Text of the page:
Product Details

ISBN:
9780670033805
Author:
Barry, Sebastian
Publisher:
Penguin Books
Subject:
Historical - General
Subject:
War & Military
Subject:
Historical
Subject:
Literary
Edition Description:
Trade paper
Publication Date:
20050908
Binding:
Paperback
Grade Level:
from 12
Language:
English
Pages:
304
Dimensions:
8.70x5.78x1.07 in. .94 lbs.
Age Level:
from 18

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Related Subjects

Fiction and Poetry » Literature » A to Z

A Long Long Way Used Hardcover
0 stars - 0 reviews
$8.95 In Stock
Product details 304 pages Viking Books - English 9780670033805 Reviews:
"Publishers Weekly Review" by , "Dulce et decorum est pro patria mori — that's the line from Horace (later famously quoted by war poet Wilfred Owen) that Irish poet, playwright and novelist Barry seeks to debunk in this grimly lyrical WWI novel. After four years of brutal trench fighting, Willie Dunne, once an eager soldier in the Royal Dublin Fusiliers, is still a 'long long way' from home. Irish Home Rule seems a distant fantasy after the miserable Easter 1916 uprising in Dublin, which Willie, back in Ireland on his first furlough, was forced to help quell, firing on his own people; relations with his pro-British father, who abhors Willie's equivocal stance on Irish nationalism, have soured; his beloved Gretta has married another man; and most of his original Irish band of brothers have been slaughtered. The novel's dauntless realism and acute figurative language recall the finest chroniclers of war (Willie supposes that dead French soldiers 'lay all about their afflicted homeland like beetroots rotting in the fields'). Still, Barry lingers too long on the particulars of the battlefield — the lice, the putrid muck — while failing to adequately develop the disasters Willie must face back in Ireland. As such, this somber novel — unlike Barry's moving previous book, Annie Dunne, whose eponymous narrator is Willie's younger sister — often lacks the nonsoldier human faces necessary to fully counterpoint the coarseness of military conflict, though its inevitably bleak conclusion is heartrending. Agent, Derek Johns at A.P Watt (U.K.). (Feb. 7)" Publishers Weekly (Copyright Reed Business Information, Inc.)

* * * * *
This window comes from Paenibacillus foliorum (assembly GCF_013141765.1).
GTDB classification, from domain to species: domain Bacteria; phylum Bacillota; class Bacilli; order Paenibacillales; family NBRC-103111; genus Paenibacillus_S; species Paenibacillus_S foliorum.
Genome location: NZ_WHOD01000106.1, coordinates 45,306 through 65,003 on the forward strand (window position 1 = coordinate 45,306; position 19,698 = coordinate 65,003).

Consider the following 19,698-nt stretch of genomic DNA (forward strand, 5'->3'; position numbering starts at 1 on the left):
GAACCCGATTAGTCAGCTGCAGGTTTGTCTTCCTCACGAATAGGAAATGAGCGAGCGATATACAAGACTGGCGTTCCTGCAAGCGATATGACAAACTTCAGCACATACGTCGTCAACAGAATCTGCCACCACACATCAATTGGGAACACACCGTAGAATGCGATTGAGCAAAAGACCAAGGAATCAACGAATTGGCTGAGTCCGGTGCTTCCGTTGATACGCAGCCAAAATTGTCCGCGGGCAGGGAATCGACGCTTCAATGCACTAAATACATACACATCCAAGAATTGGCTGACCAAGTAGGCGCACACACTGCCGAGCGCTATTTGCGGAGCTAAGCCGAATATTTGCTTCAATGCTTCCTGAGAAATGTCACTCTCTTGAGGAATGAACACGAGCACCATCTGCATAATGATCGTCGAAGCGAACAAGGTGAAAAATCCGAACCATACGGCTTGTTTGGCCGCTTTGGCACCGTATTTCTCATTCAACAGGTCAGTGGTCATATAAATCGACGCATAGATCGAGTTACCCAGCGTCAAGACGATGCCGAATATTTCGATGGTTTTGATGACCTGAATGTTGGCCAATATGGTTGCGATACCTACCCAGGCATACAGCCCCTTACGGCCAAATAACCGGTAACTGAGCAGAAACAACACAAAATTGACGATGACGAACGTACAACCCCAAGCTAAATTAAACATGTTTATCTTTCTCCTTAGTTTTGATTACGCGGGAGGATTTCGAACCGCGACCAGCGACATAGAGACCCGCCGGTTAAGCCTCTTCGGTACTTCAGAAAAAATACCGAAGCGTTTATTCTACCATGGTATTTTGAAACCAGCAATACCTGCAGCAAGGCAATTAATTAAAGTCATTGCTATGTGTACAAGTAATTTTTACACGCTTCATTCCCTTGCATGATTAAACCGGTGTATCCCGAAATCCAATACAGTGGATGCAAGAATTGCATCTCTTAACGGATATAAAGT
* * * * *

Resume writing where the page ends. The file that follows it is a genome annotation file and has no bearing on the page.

"Review" by , "Barry is authentic and unflinching as a novelist of the war, neither sparing nor overdramatizing....Flawless, honest, humane, moving."
"Review" by , "[A] compellingly sad, if difficult, read."
"Synopsis" by , Readers meet Willie Dunne when he is still a gifted boy growing up in Dublin and follow him--through a diary and letters home--into battle during World War II where he must shoulder the unending internal damages of the war along with the hatred of his own countrymen for fighting for Britain.